Let’s Talk Scope of Practice

Focus on Fabulous

By Leslie A. Young
[Editor's Note]

From 60 mph to 0. Last July, I was injured in a very fast, absurd accident. My horse Roy spooked, slammed into my right shoulder, and pinned me between him and another horse. Immediately, I knew I couldn’t use my right arm.
In the days I waited to see an orthopedic specialist, I was in serious pain and really in denial about what had happened. I turned to my treasured chiropractor and a couple of talented massage therapists and pleaded for their help, telling them I probably only jammed it. They all agreed with me and proceeded to work the tissue and joint in order to loosen it up and restore range of motion.
We were all wrong. The MRI confirmed I had severely injured my rotator cuff—my supraspinatus and infraspinatus tendons were entirely torn, and the intra-articular biceps tendon was partially torn. I had extensive surgery, including the installation of six anchors to reinstate the tendons. Some nine months later, I’m well on my way to restoring full range of motion and strength. I am very grateful. I have no doubt that massage will help nurture my healing shoulder for years to come, but I’ve been over-blessed with practitioners who wanted to work on my shoulder, particularly when it was much too early for postsurgical bodywork.    
We know it can be challenging for massage therapists and bodyworkers to stay within their scope of training because they are heartfelt, dedicated, and empathetic individuals. Massage therapy and bodywork, within their boundaries, are amazing, fabulous facets of a healthy lifestyle. We know this. You live this. In every session, you feel the benefits of your work through your fingertips; you can witness how therapeutic touch can empower your clients’ lives.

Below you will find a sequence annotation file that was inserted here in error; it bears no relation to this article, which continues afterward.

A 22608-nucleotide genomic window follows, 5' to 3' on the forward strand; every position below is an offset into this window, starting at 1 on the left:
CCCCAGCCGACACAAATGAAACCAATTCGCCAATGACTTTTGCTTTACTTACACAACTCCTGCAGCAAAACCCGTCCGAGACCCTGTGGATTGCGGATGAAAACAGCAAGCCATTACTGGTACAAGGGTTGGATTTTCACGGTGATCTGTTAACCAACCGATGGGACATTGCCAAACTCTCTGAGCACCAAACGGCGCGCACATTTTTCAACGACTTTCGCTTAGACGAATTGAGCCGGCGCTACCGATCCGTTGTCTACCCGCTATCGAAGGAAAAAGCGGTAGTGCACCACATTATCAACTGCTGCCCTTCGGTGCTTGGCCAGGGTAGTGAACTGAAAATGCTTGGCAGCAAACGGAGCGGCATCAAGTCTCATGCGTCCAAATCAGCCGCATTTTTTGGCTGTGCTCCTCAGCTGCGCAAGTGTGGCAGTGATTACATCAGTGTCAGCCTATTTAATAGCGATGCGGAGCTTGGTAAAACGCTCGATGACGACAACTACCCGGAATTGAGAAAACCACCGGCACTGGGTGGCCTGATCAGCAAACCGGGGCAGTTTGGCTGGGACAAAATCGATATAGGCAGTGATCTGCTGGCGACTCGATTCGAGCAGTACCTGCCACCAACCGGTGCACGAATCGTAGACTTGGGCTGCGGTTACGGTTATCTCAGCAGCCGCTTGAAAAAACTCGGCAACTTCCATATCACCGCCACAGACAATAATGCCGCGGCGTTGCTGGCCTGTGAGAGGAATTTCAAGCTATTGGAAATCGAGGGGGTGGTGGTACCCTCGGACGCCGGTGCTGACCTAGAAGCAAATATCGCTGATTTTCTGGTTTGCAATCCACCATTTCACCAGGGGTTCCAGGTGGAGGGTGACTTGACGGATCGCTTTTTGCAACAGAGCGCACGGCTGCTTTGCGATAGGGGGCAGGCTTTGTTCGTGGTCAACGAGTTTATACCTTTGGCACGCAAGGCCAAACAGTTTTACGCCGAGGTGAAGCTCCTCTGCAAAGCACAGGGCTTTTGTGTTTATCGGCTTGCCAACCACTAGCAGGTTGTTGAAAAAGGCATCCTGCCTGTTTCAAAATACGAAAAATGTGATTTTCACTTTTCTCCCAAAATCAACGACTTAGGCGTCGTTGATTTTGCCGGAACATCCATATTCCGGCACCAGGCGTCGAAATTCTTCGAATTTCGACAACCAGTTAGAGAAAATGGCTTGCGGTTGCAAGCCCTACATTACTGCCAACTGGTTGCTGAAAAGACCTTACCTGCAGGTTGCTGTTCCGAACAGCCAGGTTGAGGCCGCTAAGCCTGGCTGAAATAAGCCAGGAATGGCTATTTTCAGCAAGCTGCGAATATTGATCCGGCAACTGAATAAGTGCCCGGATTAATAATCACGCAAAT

One of the things I know all too well after a decade of dedication to the Massage Therapy Foundation is that we don’t have enough hard research on the benefits of massage or what techniques may work better than others in a variety of circumstances. In due time—with dedicated practitioners and researchers and financing—we will have more evidence-based practice to enrich our parameters.
In the meantime, stay focused on your fabulous work. Be willing to refer out and seek allied wisdom if you’re faced with clients’ physical or psychological challenges you shouldn’t be tackling. Your clients will benefit. We at ABMP—holders of your liability insurance policy—will also breathe a sigh of relief. Fabulous is good enough.    

Leslie A. Young, PhD